Men are more likely to go up and start pushing a woman in a wheelchair without asking than a man in a wheelchair. This is because of the idea that women are weak and feeble and need the help of a man, which is further amplified when you combine the idea of disabled people as incapable and in constant need of guidance and help from able-bodied people. This is also because men may feel comfortable invading the personal space of a woman, whilst they’d feel awkward doing the same to a man, not wanting to patronize or emasculate a man in a wheelchair and not wanting to carry out such an intimate, controlling behaviour towards another man.

Sexism and ableism are consistently in conflict, as ableism portrays people with disabilities as asexual beings who are childlike and totally undesirable, whilst sexism relies on the consistent hypersexualisation of women. These two schools of thought that contribute to the oppression of disabled women are at odds with one another, but their shared characteristic is that they both demean those who are perceived as less capable.

Alicen: How do you feel about the practice of sexualizing people with disabilities as a means of making them “visible?” (For example, this and this.) Do you see this as a sign that society is becoming more accepting of people with disabilities?

Becky: Well, it’s a nice try. I don’t think that works, though. It comes off as very fetishistic to me, and doesn’t really do anything for the disabled person in question or disabled people as a whole.

I’m definitely not saying that disabled people shouldn’t choose to present themselves in a sexualized way, but sexualization does not help with visibility as most people have trouble talking about sex anyway, and would probably find it even more difficult admitting they were attracted to somebody with a disability. Although these pictures may get shared and supported on social media, people will probably be less receptive and understanding when a friend comes to them with the news that they are dating and average-looking paralyzed person.

Also, the people in those photos, just like able-bodied people in sexualized photoshoots, are an outlier in the group they are meant to be representing in terms of their physical attractiveness. Most disabled people don’t look like that. The purpose of photoshoots like this that use able-bodied models is to show people what they should aspire to in order to become the most desirable, but when using disabled models the message is, “Here! Look! Disabled people are worthy and attractive!” It creates the idea that for a disabled person to even be considered as a person or as a potential partner, they have to look like a model.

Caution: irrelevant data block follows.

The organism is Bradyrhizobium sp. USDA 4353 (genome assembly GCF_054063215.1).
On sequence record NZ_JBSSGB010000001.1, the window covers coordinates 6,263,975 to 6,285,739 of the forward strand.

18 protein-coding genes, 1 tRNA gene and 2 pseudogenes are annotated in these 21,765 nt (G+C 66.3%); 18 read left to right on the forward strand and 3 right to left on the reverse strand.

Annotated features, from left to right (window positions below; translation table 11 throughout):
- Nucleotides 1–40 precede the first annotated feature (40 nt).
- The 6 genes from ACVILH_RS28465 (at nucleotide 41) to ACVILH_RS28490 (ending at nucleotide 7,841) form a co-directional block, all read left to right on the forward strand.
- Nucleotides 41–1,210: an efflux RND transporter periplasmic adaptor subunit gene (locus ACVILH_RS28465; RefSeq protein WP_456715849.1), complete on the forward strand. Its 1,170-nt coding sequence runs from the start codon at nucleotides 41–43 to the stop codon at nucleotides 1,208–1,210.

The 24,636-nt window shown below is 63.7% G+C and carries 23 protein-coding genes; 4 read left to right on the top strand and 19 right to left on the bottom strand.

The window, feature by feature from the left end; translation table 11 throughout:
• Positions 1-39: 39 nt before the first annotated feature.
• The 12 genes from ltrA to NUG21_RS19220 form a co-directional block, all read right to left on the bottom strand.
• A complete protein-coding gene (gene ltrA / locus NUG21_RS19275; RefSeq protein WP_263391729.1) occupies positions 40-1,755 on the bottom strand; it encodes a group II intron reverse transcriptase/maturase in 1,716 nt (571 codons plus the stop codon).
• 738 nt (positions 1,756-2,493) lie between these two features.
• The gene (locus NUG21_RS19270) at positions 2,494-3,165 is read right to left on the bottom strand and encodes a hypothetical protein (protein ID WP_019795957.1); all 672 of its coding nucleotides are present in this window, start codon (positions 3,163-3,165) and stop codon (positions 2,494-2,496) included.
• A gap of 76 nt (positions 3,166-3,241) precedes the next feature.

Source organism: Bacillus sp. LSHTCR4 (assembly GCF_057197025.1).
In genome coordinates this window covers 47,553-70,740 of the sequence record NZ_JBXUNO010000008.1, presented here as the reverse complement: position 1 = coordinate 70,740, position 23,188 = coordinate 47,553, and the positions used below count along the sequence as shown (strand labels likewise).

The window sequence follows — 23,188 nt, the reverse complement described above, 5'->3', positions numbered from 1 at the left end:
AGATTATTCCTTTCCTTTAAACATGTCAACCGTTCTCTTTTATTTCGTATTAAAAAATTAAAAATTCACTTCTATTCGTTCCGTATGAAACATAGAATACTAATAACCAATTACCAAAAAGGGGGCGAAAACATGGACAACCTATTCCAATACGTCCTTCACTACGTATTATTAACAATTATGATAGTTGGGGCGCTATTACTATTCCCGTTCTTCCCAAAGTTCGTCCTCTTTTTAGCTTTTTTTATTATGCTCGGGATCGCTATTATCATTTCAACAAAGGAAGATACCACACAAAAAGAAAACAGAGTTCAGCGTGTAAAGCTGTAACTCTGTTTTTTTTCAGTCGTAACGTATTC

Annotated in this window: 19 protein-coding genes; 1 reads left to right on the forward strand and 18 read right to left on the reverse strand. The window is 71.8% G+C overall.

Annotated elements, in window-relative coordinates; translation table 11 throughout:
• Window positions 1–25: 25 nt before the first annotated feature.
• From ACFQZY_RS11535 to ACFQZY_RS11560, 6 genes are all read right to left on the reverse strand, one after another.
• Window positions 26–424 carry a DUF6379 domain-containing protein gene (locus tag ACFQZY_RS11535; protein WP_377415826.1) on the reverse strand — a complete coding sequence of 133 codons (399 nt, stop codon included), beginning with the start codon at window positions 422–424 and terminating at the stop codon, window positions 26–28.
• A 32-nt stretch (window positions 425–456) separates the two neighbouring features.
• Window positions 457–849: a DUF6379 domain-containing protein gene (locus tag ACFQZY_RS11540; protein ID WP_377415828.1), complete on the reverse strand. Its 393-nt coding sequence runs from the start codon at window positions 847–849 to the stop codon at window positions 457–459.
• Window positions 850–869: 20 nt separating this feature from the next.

So all in all I believe that society would like to think that it is becoming more accepting of people with disabilities. But the reality is that society is only appreciative of disabled people who go above and beyond the expectations of talent, beauty, or intelligence required of able-bodied people in order for them to receive praise, but the average disabled person is not considered an equal by society.

Alicen: In regards to becoming more accessible, what progress have you seen in the feminist community? What work still needs to be done?

Becky: There’s been very little done outside of superficial efforts for the most part. Although feminist organizations and gatherings have started to include disabled women, they are often segregated into their own factions and asked to deal with issues solely related to disability, which is disappointing, because for the feminist movement to be effective there needs to be intersectionality. The feminist community believes that addressing the issues of different groups of women separately is intersectionality, but true intersectionality will acknowledge the fact that women who have disabilities can also speak for several other groups, because disability is not our only identity.

Becky Olaniyi is a 19 year old student born with cerebral palsy. On Sunday October 25th, she will be speaking with Sisters of Frida at Feminism in London 2015, as part of a workshop called, “Multiple Identities: Ordinary Lives — The Challenges of Being Disabled and Feminist.” You can follow her on twitter: @beckyolaniyi.

Alicen GreyAlicen Grey is an award winning writer and author of Wolves and Other Nightmares. A passionate artist and activist, she strives to inspire her audience toward change and healing. More of Alicen’s work can be found at her blog, www.alicengrey.com. Follow her on Twitter: @AlicenGrey.